In my article The Fundamental Change That Is Wrecking The Old Rules About Work & Poverty I said: Set a private-sector, age-graduated, living-wage, minimum wage, i.e. $11/hour for those 18 and under; $13/hour for those between 19 and 23; $15/hour for those 24 and older. It would be automatically annually readjusted for inflation.
Most minimum-wage workers are employed in relatively large cities where the urban cost of living is relatively high. Yes, SF and NYC have abnormally high housing costs but Dallas, Baltimore, Atlanta, Denver, Seattle, etc. would all require something in the range today of $15/hr or more.
As for training, there is very little training and even less transferable-to- higher-wage-jobs training for minimum wage workers — counter clerks, dishwashers, maids, etc. No one goes to a tuition-based school to learn how to say: “Do you want fries with that?”
Jobs that require expensive formal training are (1) not minimum wage jobs and (2) most employers will not train anyone for a job that requires training that would be expensive to get from a school. Most employers of trained people, e.g. commercial truck drives, lathe operators, commercial electricians, etc. will only hire people who have been already trained. There is essentially no on-the-job training for those positions and little or no training (beyond a few days) required for minimum-wage jobs.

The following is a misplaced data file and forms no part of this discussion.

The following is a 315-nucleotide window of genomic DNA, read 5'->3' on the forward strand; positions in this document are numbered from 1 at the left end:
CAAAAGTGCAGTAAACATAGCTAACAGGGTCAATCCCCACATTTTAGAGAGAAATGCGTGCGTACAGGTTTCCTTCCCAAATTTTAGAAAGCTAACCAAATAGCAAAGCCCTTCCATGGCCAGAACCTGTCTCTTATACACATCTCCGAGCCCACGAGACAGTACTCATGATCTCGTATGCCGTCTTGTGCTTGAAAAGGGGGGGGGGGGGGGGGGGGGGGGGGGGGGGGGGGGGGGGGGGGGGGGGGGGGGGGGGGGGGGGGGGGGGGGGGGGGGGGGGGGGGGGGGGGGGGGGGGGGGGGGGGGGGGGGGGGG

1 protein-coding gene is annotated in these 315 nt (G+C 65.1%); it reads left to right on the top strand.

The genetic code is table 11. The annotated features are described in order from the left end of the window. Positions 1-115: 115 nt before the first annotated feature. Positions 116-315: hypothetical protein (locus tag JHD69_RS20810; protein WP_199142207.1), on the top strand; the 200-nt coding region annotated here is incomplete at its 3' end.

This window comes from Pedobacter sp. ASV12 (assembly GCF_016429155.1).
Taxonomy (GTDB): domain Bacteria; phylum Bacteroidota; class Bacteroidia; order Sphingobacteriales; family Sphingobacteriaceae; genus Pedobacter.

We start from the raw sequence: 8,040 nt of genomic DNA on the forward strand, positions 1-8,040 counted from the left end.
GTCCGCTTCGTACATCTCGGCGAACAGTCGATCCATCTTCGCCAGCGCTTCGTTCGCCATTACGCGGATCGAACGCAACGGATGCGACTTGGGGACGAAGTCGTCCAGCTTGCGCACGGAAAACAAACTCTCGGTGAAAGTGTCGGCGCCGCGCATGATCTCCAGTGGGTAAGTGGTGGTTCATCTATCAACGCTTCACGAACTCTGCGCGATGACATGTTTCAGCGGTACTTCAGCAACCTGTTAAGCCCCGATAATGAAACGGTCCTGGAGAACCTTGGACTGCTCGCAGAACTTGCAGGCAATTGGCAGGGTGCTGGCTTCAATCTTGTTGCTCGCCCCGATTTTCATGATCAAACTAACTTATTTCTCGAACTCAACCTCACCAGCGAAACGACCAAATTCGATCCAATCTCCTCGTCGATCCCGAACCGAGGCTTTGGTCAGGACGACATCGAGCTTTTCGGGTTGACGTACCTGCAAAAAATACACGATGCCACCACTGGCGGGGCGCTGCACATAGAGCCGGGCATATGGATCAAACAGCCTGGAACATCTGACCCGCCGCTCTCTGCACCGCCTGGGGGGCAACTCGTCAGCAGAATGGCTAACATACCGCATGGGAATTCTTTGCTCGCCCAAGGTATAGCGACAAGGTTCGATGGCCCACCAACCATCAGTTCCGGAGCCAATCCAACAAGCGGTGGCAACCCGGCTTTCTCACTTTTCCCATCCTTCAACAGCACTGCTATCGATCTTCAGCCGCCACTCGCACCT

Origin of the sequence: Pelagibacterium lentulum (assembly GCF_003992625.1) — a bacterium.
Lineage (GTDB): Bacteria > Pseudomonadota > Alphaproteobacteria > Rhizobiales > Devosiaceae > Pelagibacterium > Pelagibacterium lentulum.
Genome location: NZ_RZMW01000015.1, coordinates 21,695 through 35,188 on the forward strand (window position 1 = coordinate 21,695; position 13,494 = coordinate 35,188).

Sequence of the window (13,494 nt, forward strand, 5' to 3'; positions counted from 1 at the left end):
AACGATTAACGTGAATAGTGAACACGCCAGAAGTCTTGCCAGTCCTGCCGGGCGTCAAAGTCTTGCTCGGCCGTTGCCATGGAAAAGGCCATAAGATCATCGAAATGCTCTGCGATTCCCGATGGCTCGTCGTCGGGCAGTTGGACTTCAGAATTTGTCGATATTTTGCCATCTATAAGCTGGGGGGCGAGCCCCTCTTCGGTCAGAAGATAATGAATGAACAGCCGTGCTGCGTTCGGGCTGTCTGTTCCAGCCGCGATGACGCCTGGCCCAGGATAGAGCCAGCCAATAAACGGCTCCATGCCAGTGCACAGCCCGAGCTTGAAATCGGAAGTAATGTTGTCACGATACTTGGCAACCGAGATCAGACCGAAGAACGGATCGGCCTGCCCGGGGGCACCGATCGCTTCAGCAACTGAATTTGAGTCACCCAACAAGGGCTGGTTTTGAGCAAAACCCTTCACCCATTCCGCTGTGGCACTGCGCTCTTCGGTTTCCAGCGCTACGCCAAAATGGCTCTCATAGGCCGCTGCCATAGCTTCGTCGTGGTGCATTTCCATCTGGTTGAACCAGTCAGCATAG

I think training is a cost of producing a product and it should be factored into the price of a product. Why should taxpayers spend billions of dollars to train specialists for various industries instead of the industries themselves paying the cost to train employees to meet their unique needs and then adding that cost of that training to the price of the product like any other cost?
The H-1B Visa issue arises from industry trying to get others (foreign countries or foreign families) to pay their training costs for their skilled workers.